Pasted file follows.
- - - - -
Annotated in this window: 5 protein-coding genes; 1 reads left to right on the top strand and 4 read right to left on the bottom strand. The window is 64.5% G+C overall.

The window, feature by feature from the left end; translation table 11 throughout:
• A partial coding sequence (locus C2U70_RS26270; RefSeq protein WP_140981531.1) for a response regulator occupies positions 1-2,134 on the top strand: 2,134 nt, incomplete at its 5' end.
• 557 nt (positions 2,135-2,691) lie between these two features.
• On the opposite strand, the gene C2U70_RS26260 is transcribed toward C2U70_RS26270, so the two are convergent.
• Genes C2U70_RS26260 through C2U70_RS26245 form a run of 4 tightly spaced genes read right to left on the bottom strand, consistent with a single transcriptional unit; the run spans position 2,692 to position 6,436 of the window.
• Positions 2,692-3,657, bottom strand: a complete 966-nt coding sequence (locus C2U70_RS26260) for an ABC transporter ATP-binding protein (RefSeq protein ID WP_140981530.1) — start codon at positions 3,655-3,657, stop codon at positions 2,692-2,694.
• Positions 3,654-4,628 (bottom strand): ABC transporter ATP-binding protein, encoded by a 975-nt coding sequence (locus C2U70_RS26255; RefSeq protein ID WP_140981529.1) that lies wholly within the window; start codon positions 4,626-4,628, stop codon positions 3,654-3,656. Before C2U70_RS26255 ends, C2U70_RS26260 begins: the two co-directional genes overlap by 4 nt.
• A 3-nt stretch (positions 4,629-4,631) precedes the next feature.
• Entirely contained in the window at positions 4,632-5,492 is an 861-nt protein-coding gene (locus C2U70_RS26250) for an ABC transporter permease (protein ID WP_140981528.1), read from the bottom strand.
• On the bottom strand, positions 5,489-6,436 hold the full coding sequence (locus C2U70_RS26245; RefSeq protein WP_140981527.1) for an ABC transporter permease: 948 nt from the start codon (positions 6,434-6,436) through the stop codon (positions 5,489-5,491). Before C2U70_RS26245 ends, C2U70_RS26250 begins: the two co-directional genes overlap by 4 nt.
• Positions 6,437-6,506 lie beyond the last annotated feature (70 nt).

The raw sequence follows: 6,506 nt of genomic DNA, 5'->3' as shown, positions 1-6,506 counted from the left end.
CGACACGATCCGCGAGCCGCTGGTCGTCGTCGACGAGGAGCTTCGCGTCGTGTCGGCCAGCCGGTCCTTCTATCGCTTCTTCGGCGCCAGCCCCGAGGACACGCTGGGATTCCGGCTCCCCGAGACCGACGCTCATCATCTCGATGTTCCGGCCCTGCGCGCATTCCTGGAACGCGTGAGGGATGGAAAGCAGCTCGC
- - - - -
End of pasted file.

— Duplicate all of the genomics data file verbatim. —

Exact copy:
Annotated in this window: 5 protein-coding genes; 1 reads left to right on the top strand and 4 read right to left on the bottom strand. The window is 64.5% G+C overall.

The window, feature by feature from the left end; translation table 11 throughout:
• A partial coding sequence (locus C2U70_RS26270; RefSeq protein WP_140981531.1) for a response regulator occupies positions 1-2,134 on the top strand: 2,134 nt, incomplete at its 5' end.
• 557 nt (positions 2,135-2,691) lie between these two features.
• On the opposite strand, the gene C2U70_RS26260 is transcribed toward C2U70_RS26270, so the two are convergent.
• Genes C2U70_RS26260 through C2U70_RS26245 form a run of 4 tightly spaced genes read right to left on the bottom strand, consistent with a single transcriptional unit; the run spans position 2,692 to position 6,436 of the window.
• Positions 2,692-3,657, bottom strand: a complete 966-nt coding sequence (locus C2U70_RS26260) for an ABC transporter ATP-binding protein (RefSeq protein ID WP_140981530.1) — start codon at positions 3,655-3,657, stop codon at positions 2,692-2,694.
• Positions 3,654-4,628 (bottom strand): ABC transporter ATP-binding protein, encoded by a 975-nt coding sequence (locus C2U70_RS26255; RefSeq protein ID WP_140981529.1) that lies wholly within the window; start codon positions 4,626-4,628, stop codon positions 3,654-3,656. Before C2U70_RS26255 ends, C2U70_RS26260 begins: the two co-directional genes overlap by 4 nt.
• A 3-nt stretch (positions 4,629-4,631) precedes the next feature.
• Entirely contained in the window at positions 4,632-5,492 is an 861-nt protein-coding gene (locus C2U70_RS26250) for an ABC transporter permease (protein ID WP_140981528.1), read from the bottom strand.
• On the bottom strand, positions 5,489-6,436 hold the full coding sequence (locus C2U70_RS26245; RefSeq protein WP_140981527.1) for an ABC transporter permease: 948 nt from the start codon (positions 6,434-6,436) through the stop codon (positions 5,489-5,491). Before C2U70_RS26245 ends, C2U70_RS26250 begins: the two co-directional genes overlap by 4 nt.
• Positions 6,437-6,506 lie beyond the last annotated feature (70 nt).

The raw sequence follows: 6,506 nt of genomic DNA, 5'->3' as shown, positions 1-6,506 counted from the left end.
CGACACGATCCGCGAGCCGCTGGTCGTCGTCGACGAGGAGCTTCGCGTCGTGTCGGCCAGCCGGTCCTTCTATCGCTTCTTCGGCGCCAGCCCCGAGGACACGCTGGGATTCCGGCTCCCCGAGACCGACGCTCATCATCTCGATGTTCCGGCCCTGCGCGCATTCCTGGAACGCGTGAGGGATGGAAAGCAGCTCGC